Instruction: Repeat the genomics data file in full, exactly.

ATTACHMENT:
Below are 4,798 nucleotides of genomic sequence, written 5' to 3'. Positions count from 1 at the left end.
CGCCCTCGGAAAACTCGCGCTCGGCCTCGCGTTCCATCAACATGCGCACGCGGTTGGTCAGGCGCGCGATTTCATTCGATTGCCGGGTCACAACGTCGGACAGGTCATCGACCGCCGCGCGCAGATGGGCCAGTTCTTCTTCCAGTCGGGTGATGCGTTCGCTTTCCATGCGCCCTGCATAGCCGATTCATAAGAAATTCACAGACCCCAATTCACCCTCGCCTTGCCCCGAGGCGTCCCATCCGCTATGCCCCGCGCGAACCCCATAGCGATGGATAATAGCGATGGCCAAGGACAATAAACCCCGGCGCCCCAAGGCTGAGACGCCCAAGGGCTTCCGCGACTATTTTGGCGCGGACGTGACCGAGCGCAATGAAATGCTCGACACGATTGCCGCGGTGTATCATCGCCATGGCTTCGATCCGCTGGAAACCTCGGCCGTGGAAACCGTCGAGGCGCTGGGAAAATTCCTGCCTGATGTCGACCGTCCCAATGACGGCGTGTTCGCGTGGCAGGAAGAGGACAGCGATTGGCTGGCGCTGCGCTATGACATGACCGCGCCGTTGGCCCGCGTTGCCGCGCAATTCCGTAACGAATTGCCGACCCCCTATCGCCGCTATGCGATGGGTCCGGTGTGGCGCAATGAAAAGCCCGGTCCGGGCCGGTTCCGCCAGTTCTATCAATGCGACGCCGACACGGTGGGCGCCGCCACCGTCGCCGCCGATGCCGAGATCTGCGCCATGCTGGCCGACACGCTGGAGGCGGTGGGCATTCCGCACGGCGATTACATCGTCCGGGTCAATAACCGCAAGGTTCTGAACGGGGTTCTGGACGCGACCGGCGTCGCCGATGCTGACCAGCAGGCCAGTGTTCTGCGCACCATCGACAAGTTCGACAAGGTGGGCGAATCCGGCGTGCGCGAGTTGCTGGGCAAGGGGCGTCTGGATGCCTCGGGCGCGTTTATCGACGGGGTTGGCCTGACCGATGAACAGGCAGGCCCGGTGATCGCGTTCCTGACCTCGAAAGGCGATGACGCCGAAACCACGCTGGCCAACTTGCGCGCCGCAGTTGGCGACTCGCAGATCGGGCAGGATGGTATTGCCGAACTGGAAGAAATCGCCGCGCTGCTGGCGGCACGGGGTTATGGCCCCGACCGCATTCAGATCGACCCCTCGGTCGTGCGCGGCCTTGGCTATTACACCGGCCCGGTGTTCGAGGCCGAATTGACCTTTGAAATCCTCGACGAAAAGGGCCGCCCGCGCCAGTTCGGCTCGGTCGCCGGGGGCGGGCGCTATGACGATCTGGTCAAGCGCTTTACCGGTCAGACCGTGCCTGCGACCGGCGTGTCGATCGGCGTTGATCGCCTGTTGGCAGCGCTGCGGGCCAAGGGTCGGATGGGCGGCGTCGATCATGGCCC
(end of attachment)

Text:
Below are 4,798 nucleotides of genomic sequence, written 5' to 3'. Positions count from 1 at the left end.
CGCCCTCGGAAAACTCGCGCTCGGCCTCGCGTTCCATCAACATGCGCACGCGGTTGGTCAGGCGCGCGATTTCATTCGATTGCCGGGTCACAACGTCGGACAGGTCATCGACCGCCGCGCGCAGATGGGCCAGTTCTTCTTCCAGTCGGGTGATGCGTTCGCTTTCCATGCGCCCTGCATAGCCGATTCATAAGAAATTCACAGACCCCAATTCACCCTCGCCTTGCCCCGAGGCGTCCCATCCGCTATGCCCCGCGCGAACCCCATAGCGATGGATAATAGCGATGGCCAAGGACAATAAACCCCGGCGCCCCAAGGCTGAGACGCCCAAGGGCTTCCGCGACTATTTTGGCGCGGACGTGACCGAGCGCAATGAAATGCTCGACACGATTGCCGCGGTGTATCATCGCCATGGCTTCGATCCGCTGGAAACCTCGGCCGTGGAAACCGTCGAGGCGCTGGGAAAATTCCTGCCTGATGTCGACCGTCCCAATGACGGCGTGTTCGCGTGGCAGGAAGAGGACAGCGATTGGCTGGCGCTGCGCTATGACATGACCGCGCCGTTGGCCCGCGTTGCCGCGCAATTCCGTAACGAATTGCCGACCCCCTATCGCCGCTATGCGATGGGTCCGGTGTGGCGCAATGAAAAGCCCGGTCCGGGCCGGTTCCGCCAGTTCTATCAATGCGACGCCGACACGGTGGGCGCCGCCACCGTCGCCGCCGATGCCGAGATCTGCGCCATGCTGGCCGACACGCTGGAGGCGGTGGGCATTCCGCACGGCGATTACATCGTCCGGGTCAATAACCGCAAGGTTCTGAACGGGGTTCTGGACGCGACCGGCGTCGCCGATGCTGACCAGCAGGCCAGTGTTCTGCGCACCATCGACAAGTTCGACAAGGTGGGCGAATCCGGCGTGCGCGAGTTGCTGGGCAAGGGGCGTCTGGATGCCTCGGGCGCGTTTATCGACGGGGTTGGCCTGACCGATGAACAGGCAGGCCCGGTGATCGCGTTCCTGACCTCGAAAGGCGATGACGCCGAAACCACGCTGGCCAACTTGCGCGCCGCAGTTGGCGACTCGCAGATCGGGCAGGATGGTATTGCCGAACTGGAAGAAATCGCCGCGCTGCTGGCGGCACGGGGTTATGGCCCCGACCGCATTCAGATCGACCCCTCGGTCGTGCGCGGCCTTGGCTATTACACCGGCCCGGTGTTCGAGGCCGAATTGACCTTTGAAATCCTCGACGAAAAGGGCCGCCCGCGCCAGTTCGGCTCGGTCGCCGGGGGCGGGCGCTATGACGATCTGGTCAAGCGCTTTACCGGTCAGACCGTGCCTGCGACCGGCGTGTCGATCGGCGTTGATCGCCTGTTGGCAGCGCTGCGGGCCAAGGGTCGGATGGGCGGCGTCGATCATGGCCC